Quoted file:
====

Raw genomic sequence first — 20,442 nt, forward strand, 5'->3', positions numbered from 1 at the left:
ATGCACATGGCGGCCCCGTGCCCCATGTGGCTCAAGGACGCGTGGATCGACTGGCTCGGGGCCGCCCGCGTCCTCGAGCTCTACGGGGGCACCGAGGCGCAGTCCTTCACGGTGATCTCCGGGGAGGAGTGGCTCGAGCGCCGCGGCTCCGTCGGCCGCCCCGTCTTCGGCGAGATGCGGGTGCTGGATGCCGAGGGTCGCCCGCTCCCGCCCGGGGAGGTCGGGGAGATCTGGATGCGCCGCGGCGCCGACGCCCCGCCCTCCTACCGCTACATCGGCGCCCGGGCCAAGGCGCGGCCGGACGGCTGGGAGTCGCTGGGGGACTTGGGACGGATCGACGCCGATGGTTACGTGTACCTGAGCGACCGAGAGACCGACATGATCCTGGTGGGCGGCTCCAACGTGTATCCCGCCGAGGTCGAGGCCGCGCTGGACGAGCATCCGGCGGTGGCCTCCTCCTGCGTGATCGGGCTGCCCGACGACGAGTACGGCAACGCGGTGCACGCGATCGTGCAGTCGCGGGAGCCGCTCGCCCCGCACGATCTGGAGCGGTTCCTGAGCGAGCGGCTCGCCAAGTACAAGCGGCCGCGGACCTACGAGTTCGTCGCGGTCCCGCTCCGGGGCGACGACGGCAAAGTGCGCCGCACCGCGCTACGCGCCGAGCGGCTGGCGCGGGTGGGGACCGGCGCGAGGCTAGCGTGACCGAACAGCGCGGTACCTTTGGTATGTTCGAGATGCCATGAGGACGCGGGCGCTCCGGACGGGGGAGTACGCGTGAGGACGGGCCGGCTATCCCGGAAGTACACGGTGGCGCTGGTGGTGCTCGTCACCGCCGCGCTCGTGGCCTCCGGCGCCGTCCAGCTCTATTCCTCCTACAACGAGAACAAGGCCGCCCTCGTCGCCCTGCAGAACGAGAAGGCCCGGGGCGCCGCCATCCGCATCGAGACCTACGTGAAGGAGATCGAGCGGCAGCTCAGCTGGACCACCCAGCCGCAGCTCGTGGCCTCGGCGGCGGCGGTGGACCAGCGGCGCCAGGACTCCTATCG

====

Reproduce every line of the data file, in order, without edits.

Raw genomic sequence first — 20,442 nt, forward strand, 5'->3', positions numbered from 1 at the left:
ATGCACATGGCGGCCCCGTGCCCCATGTGGCTCAAGGACGCGTGGATCGACTGGCTCGGGGCCGCCCGCGTCCTCGAGCTCTACGGGGGCACCGAGGCGCAGTCCTTCACGGTGATCTCCGGGGAGGAGTGGCTCGAGCGCCGCGGCTCCGTCGGCCGCCCCGTCTTCGGCGAGATGCGGGTGCTGGATGCCGAGGGTCGCCCGCTCCCGCCCGGGGAGGTCGGGGAGATCTGGATGCGCCGCGGCGCCGACGCCCCGCCCTCCTACCGCTACATCGGCGCCCGGGCCAAGGCGCGGCCGGACGGCTGGGAGTCGCTGGGGGACTTGGGACGGATCGACGCCGATGGTTACGTGTACCTGAGCGACCGAGAGACCGACATGATCCTGGTGGGCGGCTCCAACGTGTATCCCGCCGAGGTCGAGGCCGCGCTGGACGAGCATCCGGCGGTGGCCTCCTCCTGCGTGATCGGGCTGCCCGACGACGAGTACGGCAACGCGGTGCACGCGATCGTGCAGTCGCGGGAGCCGCTCGCCCCGCACGATCTGGAGCGGTTCCTGAGCGAGCGGCTCGCCAAGTACAAGCGGCCGCGGACCTACGAGTTCGTCGCGGTCCCGCTCCGGGGCGACGACGGCAAAGTGCGCCGCACCGCGCTACGCGCCGAGCGGCTGGCGCGGGTGGGGACCGGCGCGAGGCTAGCGTGACCGAACAGCGCGGTACCTTTGGTATGTTCGAGATGCCATGAGGACGCGGGCGCTCCGGACGGGGGAGTACGCGTGAGGACGGGCCGGCTATCCCGGAAGTACACGGTGGCGCTGGTGGTGCTCGTCACCGCCGCGCTCGTGGCCTCCGGCGCCGTCCAGCTCTATTCCTCCTACAACGAGAACAAGGCCGCCCTCGTCGCCCTGCAGAACGAGAAGGCCCGGGGCGCCGCCATCCGCATCGAGACCTACGTGAAGGAGATCGAGCGGCAGCTCAGCTGGACCACCCAGCCGCAGCTCGTGGCCTCGGCGGCGGCGGTGGACCAGCGGCGCCAGGACTCCTATCG